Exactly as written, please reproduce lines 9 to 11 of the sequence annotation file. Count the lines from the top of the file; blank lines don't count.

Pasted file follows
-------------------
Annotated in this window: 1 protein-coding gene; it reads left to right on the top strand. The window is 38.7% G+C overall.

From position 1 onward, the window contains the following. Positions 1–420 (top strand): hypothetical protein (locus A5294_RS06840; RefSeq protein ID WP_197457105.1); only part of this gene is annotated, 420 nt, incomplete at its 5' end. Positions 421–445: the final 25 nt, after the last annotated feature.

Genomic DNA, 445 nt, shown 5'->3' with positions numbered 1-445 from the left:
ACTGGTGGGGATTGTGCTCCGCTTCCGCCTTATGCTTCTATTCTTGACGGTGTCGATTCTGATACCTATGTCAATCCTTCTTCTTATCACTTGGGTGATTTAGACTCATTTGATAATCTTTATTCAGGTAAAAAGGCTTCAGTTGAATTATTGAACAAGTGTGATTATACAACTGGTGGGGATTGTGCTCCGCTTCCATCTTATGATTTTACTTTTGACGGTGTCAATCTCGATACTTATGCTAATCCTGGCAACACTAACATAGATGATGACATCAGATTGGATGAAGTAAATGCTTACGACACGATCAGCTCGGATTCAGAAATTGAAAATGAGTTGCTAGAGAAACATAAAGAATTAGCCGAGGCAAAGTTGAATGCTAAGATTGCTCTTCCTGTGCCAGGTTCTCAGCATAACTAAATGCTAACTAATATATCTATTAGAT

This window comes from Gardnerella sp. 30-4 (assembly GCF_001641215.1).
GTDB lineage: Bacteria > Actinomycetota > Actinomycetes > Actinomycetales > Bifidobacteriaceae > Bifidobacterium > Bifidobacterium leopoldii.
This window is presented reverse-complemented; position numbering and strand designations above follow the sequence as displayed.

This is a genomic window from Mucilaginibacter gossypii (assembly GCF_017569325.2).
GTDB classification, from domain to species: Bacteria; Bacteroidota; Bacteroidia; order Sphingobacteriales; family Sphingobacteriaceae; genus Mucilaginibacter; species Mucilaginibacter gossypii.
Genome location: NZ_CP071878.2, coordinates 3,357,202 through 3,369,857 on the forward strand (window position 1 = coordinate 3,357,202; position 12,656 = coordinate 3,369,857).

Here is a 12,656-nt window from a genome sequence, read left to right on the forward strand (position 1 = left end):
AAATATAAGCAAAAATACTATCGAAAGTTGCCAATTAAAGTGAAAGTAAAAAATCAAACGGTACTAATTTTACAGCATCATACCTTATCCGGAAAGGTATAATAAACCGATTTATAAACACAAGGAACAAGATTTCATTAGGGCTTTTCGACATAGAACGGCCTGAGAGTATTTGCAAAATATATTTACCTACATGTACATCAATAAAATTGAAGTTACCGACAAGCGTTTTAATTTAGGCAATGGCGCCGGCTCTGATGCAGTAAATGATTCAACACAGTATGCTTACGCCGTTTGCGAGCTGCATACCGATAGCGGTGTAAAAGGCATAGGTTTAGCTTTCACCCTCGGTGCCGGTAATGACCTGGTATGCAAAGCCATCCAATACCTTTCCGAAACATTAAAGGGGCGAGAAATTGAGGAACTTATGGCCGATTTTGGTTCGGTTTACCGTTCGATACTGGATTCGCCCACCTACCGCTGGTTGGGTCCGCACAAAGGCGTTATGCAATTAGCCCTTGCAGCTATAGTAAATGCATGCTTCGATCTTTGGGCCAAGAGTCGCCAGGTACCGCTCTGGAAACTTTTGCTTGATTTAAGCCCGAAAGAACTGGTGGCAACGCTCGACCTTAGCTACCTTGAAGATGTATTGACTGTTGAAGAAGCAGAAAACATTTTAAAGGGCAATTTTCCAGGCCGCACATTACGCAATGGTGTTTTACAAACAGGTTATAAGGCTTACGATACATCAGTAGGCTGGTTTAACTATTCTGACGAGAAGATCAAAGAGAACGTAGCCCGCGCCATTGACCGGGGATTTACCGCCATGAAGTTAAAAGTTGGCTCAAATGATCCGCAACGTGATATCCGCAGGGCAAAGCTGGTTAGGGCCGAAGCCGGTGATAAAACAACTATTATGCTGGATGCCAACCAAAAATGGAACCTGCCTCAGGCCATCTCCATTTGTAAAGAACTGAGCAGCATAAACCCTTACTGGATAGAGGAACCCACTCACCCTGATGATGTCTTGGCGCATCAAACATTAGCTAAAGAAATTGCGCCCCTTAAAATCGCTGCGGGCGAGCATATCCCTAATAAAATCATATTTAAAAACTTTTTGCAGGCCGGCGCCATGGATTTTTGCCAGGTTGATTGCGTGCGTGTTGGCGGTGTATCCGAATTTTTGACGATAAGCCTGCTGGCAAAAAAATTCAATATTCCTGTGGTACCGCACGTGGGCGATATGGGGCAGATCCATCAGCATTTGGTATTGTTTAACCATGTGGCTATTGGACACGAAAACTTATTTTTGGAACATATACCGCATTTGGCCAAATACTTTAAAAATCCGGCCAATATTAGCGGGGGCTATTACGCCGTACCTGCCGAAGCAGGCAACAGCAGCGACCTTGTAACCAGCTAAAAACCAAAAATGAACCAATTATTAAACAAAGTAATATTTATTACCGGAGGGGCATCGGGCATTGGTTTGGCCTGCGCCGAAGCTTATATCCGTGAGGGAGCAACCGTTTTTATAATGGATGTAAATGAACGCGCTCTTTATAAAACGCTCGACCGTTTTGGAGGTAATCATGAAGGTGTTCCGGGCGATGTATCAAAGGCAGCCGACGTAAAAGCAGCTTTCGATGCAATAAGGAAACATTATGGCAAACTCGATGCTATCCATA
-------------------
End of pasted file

GTDB classification, from domain to species: Bacteria; Bacteroidota; Bacteroidia; order Sphingobacteriales; family Sphingobacteriaceae; genus Mucilaginibacter; species Mucilaginibacter gossypii.
Genome location: NZ_CP071878.2, coordinates 3,357,202 through 3,369,857 on the forward strand (window position 1 = coordinate 3,357,202; position 12,656 = coordinate 3,369,857).

Here is a 12,656-nt window from a genome sequence, read left to right on the forward strand (position 1 = left end):